Friday, February 20, 2015

Away From Her

Away From Her (Sarah Polley, 2007) Julie Christie did her homework when it came to portraying early-stage Alzheimer's--the intense concentration, and the thousand yard stare, the polite smile to the intimate stranger. And the film does a remarkable job of putting the viewer into the "Alice-in-Wonderland" world of the Alzheimer's care-giver who must endure the pain of dealing with losing the relationship while still having to deal with the patient. The commitment is still there, even though the disease has severed the knowledge of it from patient to care-giver. Sacrifice without reward--makes you realize what being a nurse is like.*

And there's an aspect to Alzheimer's care-giving that's a bit like a lab experiment. Divorced from the ties that the disease has unpinned, one can observe the effect it has on the human being, given the prior knowledge of the sufferer. You can check off what goes, see the timeline disappear, the brain functions narrow and fluctuate, enjoy the false encouragement of "good days." For the Alzheimer's patient, it's a slow-motion float to death—at some stage they're not even aware of their condition. For the caregiver, it's a bit like watching a frog (a very dear frog) sitting in slowly heating water—you can only wait helplessly and steel yourself for the inevitable, as memory, identity, and life slips away. It's a slow death and a long good-bye.
So, in that way, Away from Her is a good primer for the best-case Alzheimer's scenario. Christie's character, Fiona Anderson, is aware of the onset, and in an act of unselfishness, rather than go into denial and paranoia makes the decision to place herself in an assisted living facility, voluntarily giving up the freedom that so many patients cling to, kicking and screaming.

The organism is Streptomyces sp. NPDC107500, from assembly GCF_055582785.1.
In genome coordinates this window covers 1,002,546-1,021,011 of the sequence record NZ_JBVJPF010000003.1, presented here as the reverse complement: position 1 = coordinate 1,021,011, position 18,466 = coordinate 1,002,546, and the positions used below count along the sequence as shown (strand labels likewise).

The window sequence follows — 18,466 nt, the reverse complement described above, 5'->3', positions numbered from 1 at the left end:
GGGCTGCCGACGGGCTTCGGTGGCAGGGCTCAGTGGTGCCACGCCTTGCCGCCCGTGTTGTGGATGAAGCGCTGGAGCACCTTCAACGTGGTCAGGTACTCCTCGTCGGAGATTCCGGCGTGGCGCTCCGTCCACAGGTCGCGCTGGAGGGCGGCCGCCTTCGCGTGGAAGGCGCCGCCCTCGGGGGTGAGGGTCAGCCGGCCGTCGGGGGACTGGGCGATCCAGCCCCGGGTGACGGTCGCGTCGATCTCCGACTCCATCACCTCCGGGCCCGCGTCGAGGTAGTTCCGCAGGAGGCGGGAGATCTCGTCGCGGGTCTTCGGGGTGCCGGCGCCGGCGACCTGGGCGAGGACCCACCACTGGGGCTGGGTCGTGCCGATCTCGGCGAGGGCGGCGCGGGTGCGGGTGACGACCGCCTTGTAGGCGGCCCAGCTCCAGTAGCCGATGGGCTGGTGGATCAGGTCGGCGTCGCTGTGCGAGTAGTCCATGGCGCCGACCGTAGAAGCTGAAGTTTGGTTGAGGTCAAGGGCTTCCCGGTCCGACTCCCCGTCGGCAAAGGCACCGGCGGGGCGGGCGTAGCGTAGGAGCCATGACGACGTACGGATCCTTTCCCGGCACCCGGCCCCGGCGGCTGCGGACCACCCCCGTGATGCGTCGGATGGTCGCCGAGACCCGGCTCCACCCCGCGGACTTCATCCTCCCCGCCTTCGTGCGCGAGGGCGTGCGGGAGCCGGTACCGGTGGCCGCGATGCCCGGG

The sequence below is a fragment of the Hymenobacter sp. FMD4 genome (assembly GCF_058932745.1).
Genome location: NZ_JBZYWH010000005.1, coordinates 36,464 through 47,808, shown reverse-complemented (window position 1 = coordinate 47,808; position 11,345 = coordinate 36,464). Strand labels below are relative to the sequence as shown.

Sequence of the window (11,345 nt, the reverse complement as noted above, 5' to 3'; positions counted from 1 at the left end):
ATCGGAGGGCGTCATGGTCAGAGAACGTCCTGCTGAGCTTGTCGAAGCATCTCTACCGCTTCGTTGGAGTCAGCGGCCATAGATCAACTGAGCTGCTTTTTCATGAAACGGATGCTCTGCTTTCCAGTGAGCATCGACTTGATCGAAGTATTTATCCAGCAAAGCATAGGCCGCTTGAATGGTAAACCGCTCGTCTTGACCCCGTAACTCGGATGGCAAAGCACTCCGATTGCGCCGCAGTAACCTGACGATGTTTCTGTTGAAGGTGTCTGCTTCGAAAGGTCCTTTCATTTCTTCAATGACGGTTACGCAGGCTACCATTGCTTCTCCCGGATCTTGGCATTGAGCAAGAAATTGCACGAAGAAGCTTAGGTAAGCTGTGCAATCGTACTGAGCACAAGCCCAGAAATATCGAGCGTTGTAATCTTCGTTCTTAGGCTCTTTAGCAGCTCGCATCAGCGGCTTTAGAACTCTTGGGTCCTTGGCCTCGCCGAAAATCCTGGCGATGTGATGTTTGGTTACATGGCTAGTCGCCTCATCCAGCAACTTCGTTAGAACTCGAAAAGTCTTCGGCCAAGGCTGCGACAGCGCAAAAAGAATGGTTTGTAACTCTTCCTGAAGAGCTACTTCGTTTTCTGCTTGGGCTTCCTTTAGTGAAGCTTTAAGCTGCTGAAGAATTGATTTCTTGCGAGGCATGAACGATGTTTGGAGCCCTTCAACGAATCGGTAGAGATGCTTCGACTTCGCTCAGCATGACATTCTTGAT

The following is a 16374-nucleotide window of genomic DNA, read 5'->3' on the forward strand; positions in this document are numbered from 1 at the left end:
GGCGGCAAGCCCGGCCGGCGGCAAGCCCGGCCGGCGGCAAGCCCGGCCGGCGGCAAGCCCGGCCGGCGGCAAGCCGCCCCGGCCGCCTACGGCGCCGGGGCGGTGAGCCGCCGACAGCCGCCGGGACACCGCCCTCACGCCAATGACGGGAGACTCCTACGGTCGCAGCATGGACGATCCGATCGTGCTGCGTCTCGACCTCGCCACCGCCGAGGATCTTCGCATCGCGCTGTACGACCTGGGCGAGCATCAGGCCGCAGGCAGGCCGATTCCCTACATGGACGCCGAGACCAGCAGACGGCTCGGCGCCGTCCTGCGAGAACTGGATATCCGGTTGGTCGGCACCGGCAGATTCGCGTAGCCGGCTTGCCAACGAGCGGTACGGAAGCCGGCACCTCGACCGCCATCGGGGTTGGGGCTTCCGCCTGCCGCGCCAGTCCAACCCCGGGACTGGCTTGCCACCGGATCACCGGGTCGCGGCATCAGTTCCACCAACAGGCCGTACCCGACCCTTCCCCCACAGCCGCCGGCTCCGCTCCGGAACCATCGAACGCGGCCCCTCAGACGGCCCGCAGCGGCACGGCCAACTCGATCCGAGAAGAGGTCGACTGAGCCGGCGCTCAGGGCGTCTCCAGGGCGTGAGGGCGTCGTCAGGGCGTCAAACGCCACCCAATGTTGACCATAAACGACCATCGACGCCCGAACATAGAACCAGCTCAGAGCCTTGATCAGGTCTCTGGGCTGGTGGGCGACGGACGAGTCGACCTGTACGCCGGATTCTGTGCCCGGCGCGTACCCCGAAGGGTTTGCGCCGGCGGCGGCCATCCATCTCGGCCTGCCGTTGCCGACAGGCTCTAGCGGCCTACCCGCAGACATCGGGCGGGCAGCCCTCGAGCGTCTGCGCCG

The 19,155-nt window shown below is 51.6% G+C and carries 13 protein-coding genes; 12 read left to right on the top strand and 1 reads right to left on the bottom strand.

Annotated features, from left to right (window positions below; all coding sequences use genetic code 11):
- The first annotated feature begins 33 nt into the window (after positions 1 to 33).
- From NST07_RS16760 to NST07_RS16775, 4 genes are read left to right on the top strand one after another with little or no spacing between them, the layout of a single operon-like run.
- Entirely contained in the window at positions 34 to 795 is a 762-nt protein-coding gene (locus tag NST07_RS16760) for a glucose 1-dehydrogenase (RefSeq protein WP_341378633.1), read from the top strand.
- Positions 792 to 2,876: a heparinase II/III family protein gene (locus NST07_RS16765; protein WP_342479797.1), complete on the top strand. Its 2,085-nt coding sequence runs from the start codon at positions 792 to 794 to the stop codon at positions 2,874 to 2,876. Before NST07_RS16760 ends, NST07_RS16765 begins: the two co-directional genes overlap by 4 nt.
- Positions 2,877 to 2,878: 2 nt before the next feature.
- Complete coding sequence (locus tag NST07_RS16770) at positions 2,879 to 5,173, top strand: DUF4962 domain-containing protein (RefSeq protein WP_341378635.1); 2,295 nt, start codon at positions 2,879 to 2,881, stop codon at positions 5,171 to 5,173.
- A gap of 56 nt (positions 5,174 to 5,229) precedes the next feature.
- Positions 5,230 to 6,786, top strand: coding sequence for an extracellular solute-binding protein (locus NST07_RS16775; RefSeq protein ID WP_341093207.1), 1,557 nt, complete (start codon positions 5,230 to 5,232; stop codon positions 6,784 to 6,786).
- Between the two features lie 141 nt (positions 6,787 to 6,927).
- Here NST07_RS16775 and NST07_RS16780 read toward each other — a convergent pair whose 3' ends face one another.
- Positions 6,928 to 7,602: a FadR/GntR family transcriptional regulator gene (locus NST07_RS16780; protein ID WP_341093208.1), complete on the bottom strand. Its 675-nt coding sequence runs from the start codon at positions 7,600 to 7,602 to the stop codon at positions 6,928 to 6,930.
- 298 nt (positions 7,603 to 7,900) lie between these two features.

Her husband of 40 years, Grant (Gordon Pinsett, he's wonderful, too) sees the relationship go away in an accelerated fashion when the facility insists on isolating the patient from family members for a required thirty days (I've never heard of such a rule, but then it takes place in Canada)
By the time of Grant's first visit--one he highly anticipates--Fiona has already separated from their relationship, and he struggles mightily to regain it, a combination of wanting to halt the progress of the disease and his own selfishness.
Where that yin and yang pulls him forms the crux of the story, and in my household it led to some pointed discussion about responsibility and relationships, but one must also look at the brutal reality of the disease and the unique way that it eviscerates normalcy.
As I've said Away From Her paints a best-case scenario that is still far from rosy, but as a toe-dip into the issues surrounding dementia and Alzheimer's, it's a pretty effective film, and actor/director/savant Sarah Polley has found a fascinating way of deriving a positive and interestingly nuanced life-lesson out of the experience. Like Orson Welles with Citizen Kane, she was all of 25 when making it.

* The author lost his Mother to Alzheimer's in 2001, if one is so churlish to look for authority. The movie has received a lot of criticism from care-givers who think the movie soft-pedals the disease, and although it does present a best-case scenario and never goes further (actually) than early-stage Alzheimer's it does show, in a perfunctory way, the severing of emotional ties and history a patient can experience and the effect it can have on the care-giver.

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